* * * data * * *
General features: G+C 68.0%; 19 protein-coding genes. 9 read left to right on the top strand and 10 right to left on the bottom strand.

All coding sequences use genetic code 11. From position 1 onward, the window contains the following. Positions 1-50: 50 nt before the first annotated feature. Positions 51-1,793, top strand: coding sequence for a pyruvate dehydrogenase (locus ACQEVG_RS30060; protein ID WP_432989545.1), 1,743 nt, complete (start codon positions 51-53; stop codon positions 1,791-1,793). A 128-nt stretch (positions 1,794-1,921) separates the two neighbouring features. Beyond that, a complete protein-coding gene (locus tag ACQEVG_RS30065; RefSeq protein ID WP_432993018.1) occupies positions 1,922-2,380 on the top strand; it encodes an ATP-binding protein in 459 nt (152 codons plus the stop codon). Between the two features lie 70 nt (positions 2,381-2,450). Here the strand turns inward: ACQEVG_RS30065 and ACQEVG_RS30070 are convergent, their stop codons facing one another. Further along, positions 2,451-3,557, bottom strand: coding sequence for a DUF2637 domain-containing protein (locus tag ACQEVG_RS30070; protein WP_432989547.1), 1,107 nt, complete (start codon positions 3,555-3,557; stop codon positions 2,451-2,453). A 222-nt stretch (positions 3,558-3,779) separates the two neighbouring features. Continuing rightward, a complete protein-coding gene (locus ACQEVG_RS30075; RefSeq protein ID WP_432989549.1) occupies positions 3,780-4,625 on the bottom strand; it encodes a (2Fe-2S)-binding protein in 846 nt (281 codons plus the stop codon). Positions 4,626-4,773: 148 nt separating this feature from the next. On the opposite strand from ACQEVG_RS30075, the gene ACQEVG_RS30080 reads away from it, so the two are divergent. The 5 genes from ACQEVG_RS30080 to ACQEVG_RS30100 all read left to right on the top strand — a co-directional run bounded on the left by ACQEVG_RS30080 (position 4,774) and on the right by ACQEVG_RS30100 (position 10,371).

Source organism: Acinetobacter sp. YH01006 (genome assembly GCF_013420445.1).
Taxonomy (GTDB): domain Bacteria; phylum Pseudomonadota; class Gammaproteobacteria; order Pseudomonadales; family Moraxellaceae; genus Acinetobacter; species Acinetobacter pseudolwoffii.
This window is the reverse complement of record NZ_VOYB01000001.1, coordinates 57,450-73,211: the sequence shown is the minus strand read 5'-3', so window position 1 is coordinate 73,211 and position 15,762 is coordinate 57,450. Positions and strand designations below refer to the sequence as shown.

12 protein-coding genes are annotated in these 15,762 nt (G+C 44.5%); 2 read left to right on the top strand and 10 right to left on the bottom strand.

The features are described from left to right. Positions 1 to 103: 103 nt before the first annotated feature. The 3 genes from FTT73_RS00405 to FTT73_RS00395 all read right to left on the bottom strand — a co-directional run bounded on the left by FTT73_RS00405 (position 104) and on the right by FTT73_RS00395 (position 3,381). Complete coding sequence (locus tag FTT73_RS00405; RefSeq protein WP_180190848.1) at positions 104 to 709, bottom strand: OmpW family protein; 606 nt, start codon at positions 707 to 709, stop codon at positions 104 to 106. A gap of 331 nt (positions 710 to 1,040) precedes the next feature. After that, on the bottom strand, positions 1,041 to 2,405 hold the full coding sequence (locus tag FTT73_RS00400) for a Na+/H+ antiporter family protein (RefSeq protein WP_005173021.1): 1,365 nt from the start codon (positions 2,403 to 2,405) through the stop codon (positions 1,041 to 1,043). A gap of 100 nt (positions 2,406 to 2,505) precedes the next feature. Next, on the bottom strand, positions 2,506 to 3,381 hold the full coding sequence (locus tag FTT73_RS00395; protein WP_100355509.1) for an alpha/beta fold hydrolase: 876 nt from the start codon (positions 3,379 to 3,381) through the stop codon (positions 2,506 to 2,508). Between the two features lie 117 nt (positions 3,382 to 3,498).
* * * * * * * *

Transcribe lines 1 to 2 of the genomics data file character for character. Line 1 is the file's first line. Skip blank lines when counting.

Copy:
General features: G+C 68.0%; 19 protein-coding genes. 9 read left to right on the top strand and 10 right to left on the bottom strand.

All coding sequences use genetic code 11. From position 1 onward, the window contains the following. Positions 1-50: 50 nt before the first annotated feature. Positions 51-1,793, top strand: coding sequence for a pyruvate dehydrogenase (locus ACQEVG_RS30060; protein ID WP_432989545.1), 1,743 nt, complete (start codon positions 51-53; stop codon positions 1,791-1,793). A 128-nt stretch (positions 1,794-1,921) separates the two neighbouring features. Beyond that, a complete protein-coding gene (locus tag ACQEVG_RS30065; RefSeq protein ID WP_432993018.1) occupies positions 1,922-2,380 on the top strand; it encodes an ATP-binding protein in 459 nt (152 codons plus the stop codon). Between the two features lie 70 nt (positions 2,381-2,450). Here the strand turns inward: ACQEVG_RS30065 and ACQEVG_RS30070 are convergent, their stop codons facing one another. Further along, positions 2,451-3,557, bottom strand: coding sequence for a DUF2637 domain-containing protein (locus tag ACQEVG_RS30070; protein WP_432989547.1), 1,107 nt, complete (start codon positions 3,555-3,557; stop codon positions 2,451-2,453). A 222-nt stretch (positions 3,558-3,779) separates the two neighbouring features. Continuing rightward, a complete protein-coding gene (locus ACQEVG_RS30075; RefSeq protein ID WP_432989549.1) occupies positions 3,780-4,625 on the bottom strand; it encodes a (2Fe-2S)-binding protein in 846 nt (281 codons plus the stop codon). Positions 4,626-4,773: 148 nt separating this feature from the next. On the opposite strand from ACQEVG_RS30075, the gene ACQEVG_RS30080 reads away from it, so the two are divergent. The 5 genes from ACQEVG_RS30080 to ACQEVG_RS30100 all read left to right on the top strand — a co-directional run bounded on the left by ACQEVG_RS30080 (position 4,774) and on the right by ACQEVG_RS30100 (position 10,371).